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“But you need a way to support yourself while you’re seeing if the business is going to be viable. What will pay your monthly bills with? How will you manage for the kids? Don’t you need food?" Sarah smiled to soften her words. “I’m just thinking of you and the kids. I didn’t mean to burst your bubble."
Stunned, Jane contemplated her friend's remarks. Maybe keeping the day job was a good idea after all...
The fictional conversation above could take place on any given day. The best tip your family and friends will likely give you is to make sure you have enough money to support yourself and your family before you start a business. Sometimes that might mean that you have to continue working in a full time job as an employee, while you start your business on the side.
It might mean that you have to run your business by day and then moonlight by night. You could drive a cab, deliver pizzas or be a waitress. You could sell shoes in Woolworth’s.
That addresses the practical matter of finances. In the final analysis, the answer of finances can be addressed with: “Where there is a will, there is a way." There are business grants. business loans, venture capitalists. There IS a way to get funding to buy a business – you will just have to find it.
Another thing to consider is whether or not the business is suitable for you and your lifestyle. Are you physically able to do all that will be required of you. Are you mentally prepared for the extra responsibility? There is a reason why people say, “he or she is married to their business." Sometimes, it feels like you cannot get away from it. The phone is ringing – text messages are coming in – emails pile up with edits, edits, more edits. That sort of thing.
Okay, you’re mentally and physically prepared to handle running your own business. This is the “ideal" business for you and your lifestyle. And you can manage with your finances.
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Evaluate The Small Business Before You Buy
Now, you must evaluate the business very carefully so you will ensure you are getting a viable concern that will reward your labors. Even if it’s currently failing, you want it to show potential that you can work with.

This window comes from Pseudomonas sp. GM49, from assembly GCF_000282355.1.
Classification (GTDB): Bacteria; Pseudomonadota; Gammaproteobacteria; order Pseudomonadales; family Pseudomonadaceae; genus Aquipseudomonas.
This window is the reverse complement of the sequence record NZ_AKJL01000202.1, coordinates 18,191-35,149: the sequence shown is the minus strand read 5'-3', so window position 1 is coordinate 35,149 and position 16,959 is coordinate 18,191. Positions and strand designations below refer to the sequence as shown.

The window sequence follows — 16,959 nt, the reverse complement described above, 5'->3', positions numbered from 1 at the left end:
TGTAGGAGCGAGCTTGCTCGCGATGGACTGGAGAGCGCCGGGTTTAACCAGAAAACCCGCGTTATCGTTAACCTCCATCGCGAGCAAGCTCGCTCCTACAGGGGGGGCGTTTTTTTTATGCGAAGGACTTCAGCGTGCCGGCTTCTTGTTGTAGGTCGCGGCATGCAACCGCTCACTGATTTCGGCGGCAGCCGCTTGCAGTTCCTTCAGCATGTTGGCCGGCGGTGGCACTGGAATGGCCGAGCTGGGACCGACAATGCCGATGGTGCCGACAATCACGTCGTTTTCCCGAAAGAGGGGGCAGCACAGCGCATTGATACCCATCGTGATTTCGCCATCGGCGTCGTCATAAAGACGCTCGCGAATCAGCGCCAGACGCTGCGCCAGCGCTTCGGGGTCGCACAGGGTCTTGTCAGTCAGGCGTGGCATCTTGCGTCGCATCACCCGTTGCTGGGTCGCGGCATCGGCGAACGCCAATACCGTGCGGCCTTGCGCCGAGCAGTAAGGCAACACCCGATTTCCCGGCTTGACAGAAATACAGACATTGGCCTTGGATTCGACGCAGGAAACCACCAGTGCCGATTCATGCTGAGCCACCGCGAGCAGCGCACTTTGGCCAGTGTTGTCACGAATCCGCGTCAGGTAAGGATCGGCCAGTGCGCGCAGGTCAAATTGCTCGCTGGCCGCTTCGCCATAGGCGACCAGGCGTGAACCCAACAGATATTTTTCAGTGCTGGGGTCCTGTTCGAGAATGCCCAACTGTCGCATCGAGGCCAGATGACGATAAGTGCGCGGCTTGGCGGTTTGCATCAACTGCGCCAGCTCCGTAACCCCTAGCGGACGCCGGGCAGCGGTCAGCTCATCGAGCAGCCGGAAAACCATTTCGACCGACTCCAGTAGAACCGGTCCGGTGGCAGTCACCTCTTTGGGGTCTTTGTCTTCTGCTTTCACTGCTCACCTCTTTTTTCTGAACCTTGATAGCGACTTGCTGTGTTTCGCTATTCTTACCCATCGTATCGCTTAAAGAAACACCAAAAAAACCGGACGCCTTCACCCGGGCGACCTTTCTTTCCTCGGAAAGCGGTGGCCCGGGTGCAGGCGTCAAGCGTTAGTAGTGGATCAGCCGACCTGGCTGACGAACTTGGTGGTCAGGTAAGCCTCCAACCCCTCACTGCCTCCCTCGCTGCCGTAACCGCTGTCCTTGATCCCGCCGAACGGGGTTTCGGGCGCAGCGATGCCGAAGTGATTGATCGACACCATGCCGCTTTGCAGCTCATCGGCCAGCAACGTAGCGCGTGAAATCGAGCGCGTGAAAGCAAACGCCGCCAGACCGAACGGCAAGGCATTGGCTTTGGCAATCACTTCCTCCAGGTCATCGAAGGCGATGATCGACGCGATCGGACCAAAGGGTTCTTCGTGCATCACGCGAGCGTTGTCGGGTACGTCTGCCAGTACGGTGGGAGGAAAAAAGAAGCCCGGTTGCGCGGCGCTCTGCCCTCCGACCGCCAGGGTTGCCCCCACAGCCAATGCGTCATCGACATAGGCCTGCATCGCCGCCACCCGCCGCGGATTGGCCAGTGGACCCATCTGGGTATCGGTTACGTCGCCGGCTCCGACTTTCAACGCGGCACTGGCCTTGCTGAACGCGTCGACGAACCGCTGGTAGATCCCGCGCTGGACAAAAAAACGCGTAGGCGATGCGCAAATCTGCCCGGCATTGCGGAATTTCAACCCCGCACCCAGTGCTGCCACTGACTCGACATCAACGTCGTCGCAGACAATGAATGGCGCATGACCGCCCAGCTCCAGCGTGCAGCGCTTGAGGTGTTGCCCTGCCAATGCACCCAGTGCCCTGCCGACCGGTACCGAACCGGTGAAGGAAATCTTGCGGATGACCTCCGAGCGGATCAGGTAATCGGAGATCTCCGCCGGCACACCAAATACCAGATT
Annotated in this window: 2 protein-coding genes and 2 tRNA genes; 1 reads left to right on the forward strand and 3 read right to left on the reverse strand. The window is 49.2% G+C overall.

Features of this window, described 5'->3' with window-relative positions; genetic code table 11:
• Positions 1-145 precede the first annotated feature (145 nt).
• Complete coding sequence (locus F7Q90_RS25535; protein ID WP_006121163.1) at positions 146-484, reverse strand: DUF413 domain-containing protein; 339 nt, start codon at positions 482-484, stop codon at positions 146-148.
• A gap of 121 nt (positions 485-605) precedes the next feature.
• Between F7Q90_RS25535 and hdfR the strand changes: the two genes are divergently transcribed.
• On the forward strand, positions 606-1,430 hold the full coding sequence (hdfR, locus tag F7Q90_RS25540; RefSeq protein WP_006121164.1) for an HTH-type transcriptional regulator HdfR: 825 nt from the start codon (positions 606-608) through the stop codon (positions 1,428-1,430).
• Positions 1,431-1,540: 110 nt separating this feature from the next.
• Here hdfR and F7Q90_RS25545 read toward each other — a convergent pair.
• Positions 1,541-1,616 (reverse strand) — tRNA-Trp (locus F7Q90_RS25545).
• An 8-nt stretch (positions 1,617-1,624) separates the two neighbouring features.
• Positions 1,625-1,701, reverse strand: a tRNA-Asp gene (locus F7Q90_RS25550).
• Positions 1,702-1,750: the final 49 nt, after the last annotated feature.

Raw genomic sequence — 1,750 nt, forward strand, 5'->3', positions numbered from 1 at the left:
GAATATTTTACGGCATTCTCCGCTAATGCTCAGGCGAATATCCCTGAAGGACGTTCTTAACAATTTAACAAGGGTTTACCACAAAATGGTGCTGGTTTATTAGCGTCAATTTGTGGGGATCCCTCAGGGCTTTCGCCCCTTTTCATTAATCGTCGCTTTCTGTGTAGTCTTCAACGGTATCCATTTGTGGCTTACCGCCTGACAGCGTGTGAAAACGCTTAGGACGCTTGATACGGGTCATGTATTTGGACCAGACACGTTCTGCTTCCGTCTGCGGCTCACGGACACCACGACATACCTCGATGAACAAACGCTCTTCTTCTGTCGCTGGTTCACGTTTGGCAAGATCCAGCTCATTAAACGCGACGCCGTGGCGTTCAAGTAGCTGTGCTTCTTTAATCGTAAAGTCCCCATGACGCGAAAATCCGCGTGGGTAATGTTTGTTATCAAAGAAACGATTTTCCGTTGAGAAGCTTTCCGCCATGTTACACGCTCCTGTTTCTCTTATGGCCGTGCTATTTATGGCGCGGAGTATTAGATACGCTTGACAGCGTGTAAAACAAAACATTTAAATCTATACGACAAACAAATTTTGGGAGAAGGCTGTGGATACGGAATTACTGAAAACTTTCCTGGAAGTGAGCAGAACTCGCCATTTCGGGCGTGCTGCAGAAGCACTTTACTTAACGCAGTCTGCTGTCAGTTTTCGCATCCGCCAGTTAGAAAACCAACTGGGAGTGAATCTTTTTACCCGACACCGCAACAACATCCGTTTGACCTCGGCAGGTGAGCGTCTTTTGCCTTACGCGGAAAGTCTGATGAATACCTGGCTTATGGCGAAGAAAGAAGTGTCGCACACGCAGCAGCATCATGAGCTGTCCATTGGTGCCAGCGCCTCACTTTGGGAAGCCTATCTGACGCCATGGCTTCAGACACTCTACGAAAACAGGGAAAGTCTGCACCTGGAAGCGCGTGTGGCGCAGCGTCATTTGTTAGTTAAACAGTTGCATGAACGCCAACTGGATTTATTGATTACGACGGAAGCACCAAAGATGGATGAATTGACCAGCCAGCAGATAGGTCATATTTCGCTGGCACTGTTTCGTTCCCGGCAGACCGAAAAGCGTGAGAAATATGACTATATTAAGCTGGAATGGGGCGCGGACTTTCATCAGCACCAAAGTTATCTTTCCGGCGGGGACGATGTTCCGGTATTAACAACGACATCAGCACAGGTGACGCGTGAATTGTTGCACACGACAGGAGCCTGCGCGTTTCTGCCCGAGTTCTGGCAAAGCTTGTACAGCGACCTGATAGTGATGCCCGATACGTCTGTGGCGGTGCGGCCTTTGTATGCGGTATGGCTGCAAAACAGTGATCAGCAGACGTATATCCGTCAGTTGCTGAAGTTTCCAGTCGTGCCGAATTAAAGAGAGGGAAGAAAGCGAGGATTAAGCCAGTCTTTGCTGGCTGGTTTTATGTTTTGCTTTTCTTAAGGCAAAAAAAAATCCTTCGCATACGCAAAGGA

- The business’ profit and loss statements for the past two years, along with the balance sheet. You need to define the assets and liabilities of this company.
- How much is the brand name worth – if anything?
- Get a list of equipment, fixtures, supplies, client accounts, etc. which will come with the business. Then get a current estimate of their value from a competent evaluator.
- Ask for details of any and all stock the owner will sell and how it will be counted and valued at the settlement.
- You need a copy of the lease agreement or details of deeded property, liens and any disputes of title.
- Does the business have existing employees? Are they planning to stay when the business changes hands or do you need to hire and train new employees? Are you obligated to keep any employees?
- Is the owner willing to train you for an initial period?
- If you want to buy a franchise, then obtain a copy of the Small Business Development corporation information sheets about franchising. Ask the seller to provide a copy of any existing agreements and the disclosure statement.
Finally, while many businesses have been bought and sold just between two people, it is very prudent to have the assistance of trained professionals to guide you. Lawyers and commercial real estate brokers have a knowledge base that can help protect you. A commercial real estate broker can arrange a professional evaluation for you.
Reduce your risk in every way you can through due diligence – then go full steam ahead with confidence.